By Brianna Dunn, special correspondent for American Police Beat
Police officials in Dallas are proud to say that they’ve solved a problem plaguing the department. The city’s 911 call response time is now back to where it should be thanks to a combination of a hiring spree, a little remodeling, and a lot of appreciation from citizens.
According to Dallas News, Executive Assistant Chief David Pughes said during a City Council briefing that Dallas officers have used more aggressive hiring and made efforts to improve morale and working conditions for call takers.
The average 911 call is now answered within 2 seconds. Earlier this year, the average hold time increased to a dangerous 22 seconds earlier this year.
There are two families in Dallas who believe that the long wait times contributed to the deaths of a loved one.
Massive call spikes in late 2016 and early 2017 even left a few people on hold without them ever getting through to an operator.
City officials have blamed the problems on staffing shortages, outdated technology and issues with the wireless carrier T-Mobile.
The city acknowledges that more should’ve been done to resolve this in the past, but they’re glad to see that the positive changes being made are effective.
“We had a real problem,” said council member Adam McGough, who chairs the Public Safety and Criminal Justice Committee. “As we watched the progress and improvements we made, I feel like we’re at a place where we don’t have that problem anymore.”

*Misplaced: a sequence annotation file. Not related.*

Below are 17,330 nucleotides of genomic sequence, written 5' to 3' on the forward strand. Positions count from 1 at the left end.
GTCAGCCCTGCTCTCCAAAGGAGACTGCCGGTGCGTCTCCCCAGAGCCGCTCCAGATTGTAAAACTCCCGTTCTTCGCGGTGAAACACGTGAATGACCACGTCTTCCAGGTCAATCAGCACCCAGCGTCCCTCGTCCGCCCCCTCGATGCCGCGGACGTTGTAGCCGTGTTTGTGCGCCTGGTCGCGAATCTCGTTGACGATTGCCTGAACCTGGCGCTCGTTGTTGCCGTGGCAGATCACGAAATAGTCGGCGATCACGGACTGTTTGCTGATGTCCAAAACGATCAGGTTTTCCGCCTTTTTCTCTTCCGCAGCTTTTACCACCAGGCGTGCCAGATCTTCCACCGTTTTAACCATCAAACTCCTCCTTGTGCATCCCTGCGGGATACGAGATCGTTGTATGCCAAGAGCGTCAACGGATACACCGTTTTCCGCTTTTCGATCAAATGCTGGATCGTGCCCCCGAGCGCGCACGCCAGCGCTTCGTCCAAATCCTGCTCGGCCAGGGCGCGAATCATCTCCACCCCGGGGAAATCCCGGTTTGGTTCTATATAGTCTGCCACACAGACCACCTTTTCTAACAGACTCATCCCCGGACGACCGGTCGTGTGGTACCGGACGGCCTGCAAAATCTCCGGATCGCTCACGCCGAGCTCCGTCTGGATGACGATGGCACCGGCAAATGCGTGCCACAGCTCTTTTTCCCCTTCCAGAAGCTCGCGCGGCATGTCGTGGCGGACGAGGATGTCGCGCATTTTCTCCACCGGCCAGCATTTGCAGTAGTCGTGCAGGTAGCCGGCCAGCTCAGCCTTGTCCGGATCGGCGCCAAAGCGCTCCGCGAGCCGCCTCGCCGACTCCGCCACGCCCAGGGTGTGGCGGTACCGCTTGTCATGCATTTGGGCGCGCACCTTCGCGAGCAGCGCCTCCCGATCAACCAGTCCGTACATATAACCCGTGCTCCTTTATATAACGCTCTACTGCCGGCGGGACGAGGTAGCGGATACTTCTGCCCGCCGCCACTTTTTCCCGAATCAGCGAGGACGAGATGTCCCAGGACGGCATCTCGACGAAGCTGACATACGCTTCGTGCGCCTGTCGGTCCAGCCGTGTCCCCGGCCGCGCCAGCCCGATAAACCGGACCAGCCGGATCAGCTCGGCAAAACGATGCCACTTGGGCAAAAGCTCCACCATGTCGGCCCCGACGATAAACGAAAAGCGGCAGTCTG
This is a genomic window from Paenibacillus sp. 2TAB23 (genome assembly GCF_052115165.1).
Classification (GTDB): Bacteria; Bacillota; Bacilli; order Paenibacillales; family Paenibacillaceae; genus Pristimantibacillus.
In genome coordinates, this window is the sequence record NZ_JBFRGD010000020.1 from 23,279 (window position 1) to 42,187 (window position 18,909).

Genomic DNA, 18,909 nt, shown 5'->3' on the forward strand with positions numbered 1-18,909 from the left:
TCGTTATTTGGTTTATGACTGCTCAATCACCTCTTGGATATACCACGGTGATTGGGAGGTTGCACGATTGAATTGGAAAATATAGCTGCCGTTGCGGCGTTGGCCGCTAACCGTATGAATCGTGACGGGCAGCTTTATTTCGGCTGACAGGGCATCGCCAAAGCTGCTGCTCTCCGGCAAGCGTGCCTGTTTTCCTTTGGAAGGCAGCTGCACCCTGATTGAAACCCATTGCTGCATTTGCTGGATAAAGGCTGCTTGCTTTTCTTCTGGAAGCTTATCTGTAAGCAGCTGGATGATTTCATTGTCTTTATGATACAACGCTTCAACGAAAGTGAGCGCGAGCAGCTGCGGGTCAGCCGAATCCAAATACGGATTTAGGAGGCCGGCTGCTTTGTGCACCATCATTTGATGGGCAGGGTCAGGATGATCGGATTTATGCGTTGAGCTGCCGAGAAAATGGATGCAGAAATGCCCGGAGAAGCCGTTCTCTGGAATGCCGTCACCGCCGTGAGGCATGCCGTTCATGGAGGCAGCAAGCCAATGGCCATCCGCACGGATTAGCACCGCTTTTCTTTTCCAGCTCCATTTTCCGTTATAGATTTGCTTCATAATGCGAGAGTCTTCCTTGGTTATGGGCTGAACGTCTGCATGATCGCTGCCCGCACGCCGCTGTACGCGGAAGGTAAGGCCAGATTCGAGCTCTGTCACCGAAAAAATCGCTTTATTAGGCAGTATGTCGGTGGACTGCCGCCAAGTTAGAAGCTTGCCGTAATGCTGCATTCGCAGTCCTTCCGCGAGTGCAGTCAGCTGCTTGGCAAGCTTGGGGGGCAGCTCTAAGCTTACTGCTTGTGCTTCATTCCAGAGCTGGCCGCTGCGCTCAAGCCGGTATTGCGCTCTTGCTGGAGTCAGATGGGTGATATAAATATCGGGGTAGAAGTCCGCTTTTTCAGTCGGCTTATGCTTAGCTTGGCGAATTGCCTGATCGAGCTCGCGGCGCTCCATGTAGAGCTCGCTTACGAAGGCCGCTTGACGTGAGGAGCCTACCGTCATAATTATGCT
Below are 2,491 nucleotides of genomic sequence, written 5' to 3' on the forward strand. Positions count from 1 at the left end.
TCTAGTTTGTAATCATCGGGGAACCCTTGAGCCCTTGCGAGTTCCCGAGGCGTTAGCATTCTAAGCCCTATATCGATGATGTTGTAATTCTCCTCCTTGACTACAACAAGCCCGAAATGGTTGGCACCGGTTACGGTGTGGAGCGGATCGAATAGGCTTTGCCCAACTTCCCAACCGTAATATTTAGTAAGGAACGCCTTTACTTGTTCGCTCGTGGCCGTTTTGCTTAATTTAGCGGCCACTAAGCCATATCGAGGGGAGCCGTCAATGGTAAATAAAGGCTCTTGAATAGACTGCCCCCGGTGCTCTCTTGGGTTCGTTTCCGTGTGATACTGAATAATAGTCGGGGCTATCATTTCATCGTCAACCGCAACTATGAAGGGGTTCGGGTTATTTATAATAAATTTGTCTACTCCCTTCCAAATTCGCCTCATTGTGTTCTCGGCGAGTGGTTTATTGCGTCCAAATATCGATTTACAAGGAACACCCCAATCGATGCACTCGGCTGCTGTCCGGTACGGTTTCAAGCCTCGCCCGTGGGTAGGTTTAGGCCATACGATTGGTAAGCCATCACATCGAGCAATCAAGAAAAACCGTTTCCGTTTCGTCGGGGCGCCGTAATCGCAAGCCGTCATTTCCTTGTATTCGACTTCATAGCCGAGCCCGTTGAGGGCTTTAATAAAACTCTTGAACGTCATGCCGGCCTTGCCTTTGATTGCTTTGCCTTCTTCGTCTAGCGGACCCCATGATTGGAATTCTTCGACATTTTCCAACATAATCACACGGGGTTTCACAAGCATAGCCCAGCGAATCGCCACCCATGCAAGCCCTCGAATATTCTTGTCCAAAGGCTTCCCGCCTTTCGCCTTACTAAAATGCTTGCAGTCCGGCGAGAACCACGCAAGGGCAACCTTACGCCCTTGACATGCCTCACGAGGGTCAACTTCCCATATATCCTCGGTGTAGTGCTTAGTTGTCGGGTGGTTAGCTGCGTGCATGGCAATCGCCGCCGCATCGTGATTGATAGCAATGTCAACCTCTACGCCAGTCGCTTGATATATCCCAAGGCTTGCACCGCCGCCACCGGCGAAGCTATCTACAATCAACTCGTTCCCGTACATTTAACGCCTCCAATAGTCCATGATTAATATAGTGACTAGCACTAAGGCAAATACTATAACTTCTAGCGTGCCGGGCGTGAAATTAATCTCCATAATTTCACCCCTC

In March, the city was down to just 60 call takers and 12 trainees – record low numbers that left the call center in shambles. Pughs said they were “hanging by a thread.”
However, by last month the number had increased to 67 call takers. There were also 26 officers working as call takers on special assignment and 43 people were in the process of being trained.
Enough progress was made that the team of neighborhood patrol officers was able to get back on the street after working all summer as call takers. The rest of the officers on special assignment should be out of the call center by December, according to Pughes.
There are some worries that retaining that newly hired employees may be an issue, but the city is working to make sure they never get back to the low place they were in just a few months ago.
The 911 call center, which is in the department basement, is undergoing renovations to make it a more pleasant and comfortable place to work. The job is already very stressful as it is and employees receive relatively low pay.
Pughes said officials are hoping to make more improvements in the work areas in the coming months, including new computers and phone systems and new paint in the 911 call center. He said they’ll also reconsider some of the barriers to hiring, such as polygraph tests.